Improving patient engagement and drug development through AI and enhanced medical affairs roles

Sales & Marketing
decision making blocks

Although it might seem like AI is the newest and hottest innovation in the industry, medical affairs professionals have been using some form of it for decades. We in the industry characterise AI's history by several key milestones, from its initial use in diagnosing illnesses in the 1960s to its present-day application of sophisticated machine learning algorithms and drug development. Today, this technology is critical in countless healthcare decision-making processes, but especially medical affairs, which relies heavily on evidence.

The pharmaceutical drug development and commercialisation landscape is undergoing a profound transformation, fuelled by rapid advancements in AI and the evolving andincreasing role of medical affairs. These changes are reshaping how new drugs and therapies make it to market, streamlining pharmaceutical development and clinical testing, while enhancing patient outcomes and revolutionising the healthcare ecosystem. The adoption of AI technology, both predictive and analytical, within medical affairs, signifies a strategic shift towards prioritising enhanced clinical and scientific information, better patient care, and medical intelligence.

Unlike conventional approaches, where technology adoption might be superficial, pharmaceutical companies should align AI solutions with clear objectives to improve patient outcomes and streamline drug development. Additionally, both the AI and human elements must effectively understand what a successful medical affairs campaign looks like and its impact. When those requirements are satisfied, we can use those insights to inform future decisions, leading to smarter, faster patient outcomes.

Early integration: Enhancing clinical trials with AI

AI's role in enhancing clinical trial recruitment represents a significant advancement in drug development. By leveraging algorithms to identify suitable patient populations and recruitment strategies, AI facilitates more effective enrolment and optimises the appropriate target patient population to ensure better patient outcomes and chances of clinical success. Particularly in the realm of rare diseases, AI's ability to parse through real-world data, like electronic health records, ensures that trials for orphan drugs are well-informed, enhancing the likelihood of regulatory approval.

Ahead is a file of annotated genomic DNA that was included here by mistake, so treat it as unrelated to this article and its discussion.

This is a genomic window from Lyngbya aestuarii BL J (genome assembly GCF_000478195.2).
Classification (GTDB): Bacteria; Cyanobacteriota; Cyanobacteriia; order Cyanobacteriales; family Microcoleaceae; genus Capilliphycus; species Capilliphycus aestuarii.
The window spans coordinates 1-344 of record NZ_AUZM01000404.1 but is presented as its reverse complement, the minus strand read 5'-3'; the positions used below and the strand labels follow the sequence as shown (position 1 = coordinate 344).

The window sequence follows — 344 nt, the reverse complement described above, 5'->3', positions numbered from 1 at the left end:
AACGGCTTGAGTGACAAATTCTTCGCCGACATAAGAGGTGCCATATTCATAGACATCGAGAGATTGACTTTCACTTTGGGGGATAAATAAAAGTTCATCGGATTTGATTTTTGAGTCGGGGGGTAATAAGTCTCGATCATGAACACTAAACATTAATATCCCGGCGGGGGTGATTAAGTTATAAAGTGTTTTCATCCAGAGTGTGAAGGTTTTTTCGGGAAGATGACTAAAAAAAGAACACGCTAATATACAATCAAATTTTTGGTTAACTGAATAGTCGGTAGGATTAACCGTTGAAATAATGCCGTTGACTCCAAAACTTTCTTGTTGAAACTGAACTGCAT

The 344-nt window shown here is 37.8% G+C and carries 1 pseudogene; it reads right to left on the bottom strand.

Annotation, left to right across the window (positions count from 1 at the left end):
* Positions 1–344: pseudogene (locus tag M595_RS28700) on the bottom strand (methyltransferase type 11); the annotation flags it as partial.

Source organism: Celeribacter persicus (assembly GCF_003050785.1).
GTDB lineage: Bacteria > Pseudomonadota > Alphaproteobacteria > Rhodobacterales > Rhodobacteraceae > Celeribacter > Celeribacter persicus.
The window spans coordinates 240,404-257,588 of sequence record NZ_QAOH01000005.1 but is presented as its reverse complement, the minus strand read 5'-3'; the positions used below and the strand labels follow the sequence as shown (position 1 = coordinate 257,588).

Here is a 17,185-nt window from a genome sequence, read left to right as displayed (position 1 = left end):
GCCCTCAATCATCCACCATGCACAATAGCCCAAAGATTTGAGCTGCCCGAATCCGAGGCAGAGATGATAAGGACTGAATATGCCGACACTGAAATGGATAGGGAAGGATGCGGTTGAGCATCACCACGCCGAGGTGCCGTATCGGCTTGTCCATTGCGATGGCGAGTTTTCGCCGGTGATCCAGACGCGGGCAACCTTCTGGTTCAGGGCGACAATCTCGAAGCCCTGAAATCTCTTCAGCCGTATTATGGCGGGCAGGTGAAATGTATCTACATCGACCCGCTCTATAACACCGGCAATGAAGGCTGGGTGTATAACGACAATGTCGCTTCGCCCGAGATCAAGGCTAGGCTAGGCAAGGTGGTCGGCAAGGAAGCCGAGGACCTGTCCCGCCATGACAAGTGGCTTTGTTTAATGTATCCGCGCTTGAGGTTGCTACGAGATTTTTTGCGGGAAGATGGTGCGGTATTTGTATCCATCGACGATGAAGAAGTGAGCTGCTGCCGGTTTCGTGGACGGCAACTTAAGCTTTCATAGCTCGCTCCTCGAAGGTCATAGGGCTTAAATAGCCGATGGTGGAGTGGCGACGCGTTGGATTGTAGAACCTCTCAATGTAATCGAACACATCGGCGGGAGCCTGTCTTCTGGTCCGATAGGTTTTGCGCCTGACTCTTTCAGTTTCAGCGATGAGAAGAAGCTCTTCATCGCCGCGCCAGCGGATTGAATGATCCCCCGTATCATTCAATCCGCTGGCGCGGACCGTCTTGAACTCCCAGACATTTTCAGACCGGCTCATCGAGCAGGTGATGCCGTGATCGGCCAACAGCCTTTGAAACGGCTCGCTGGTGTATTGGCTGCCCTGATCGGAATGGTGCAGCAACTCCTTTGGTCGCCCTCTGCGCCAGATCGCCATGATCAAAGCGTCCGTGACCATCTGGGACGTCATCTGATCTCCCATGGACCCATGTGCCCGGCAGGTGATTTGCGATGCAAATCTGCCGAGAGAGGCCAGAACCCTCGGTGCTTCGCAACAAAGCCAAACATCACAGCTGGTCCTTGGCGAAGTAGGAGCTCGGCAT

In the realm of rare diseases, AI's advanced analytics play a pivotal role in the synthesis of study arms from real-world data sources, such as electronic health records. This innovative approach facilitates the creation of virtual comparators, thereby enriching the design and conduct of orphan drug trials. The integration of synthetic control arms not only streamlines the trial process, but also amplifies the probability of achieving regulatory approval by providing robust, data-driven insights into drug efficacy and safety.

The evolving role of medical affairs and AI's integration

While AI offers many opportunities to support medical affairs professionals' work, its ability to support patient engagement will have a significant impact. Rather than simply adopting technology for technology's sake, medical affairs professionals need clear objectives and goals for AI's use in patient engagement improvement.

When implemented correctly, and with vast data, AI algorithms help provide an unbiased view of patients' and healthcare professionals' (HCPs) unmet needs and the educational or research gaps needed to accommodate them. For example, AI's language processing and sentiment analysis function should review patient feedback, social media interactions, and online patient forums. By understanding patient sentiments, preferences, and concerns from these data sources, medical affairs teams can personalise educational materials, support programs, and communication strategies to better meet patient needs. Additionally, AI's predictive capabilities can help identify potential gaps in patient care or education and provide recommended proactive interventions and targeted outreach initiatives to ensure these patients have access to a specific clinical trial or product in the market.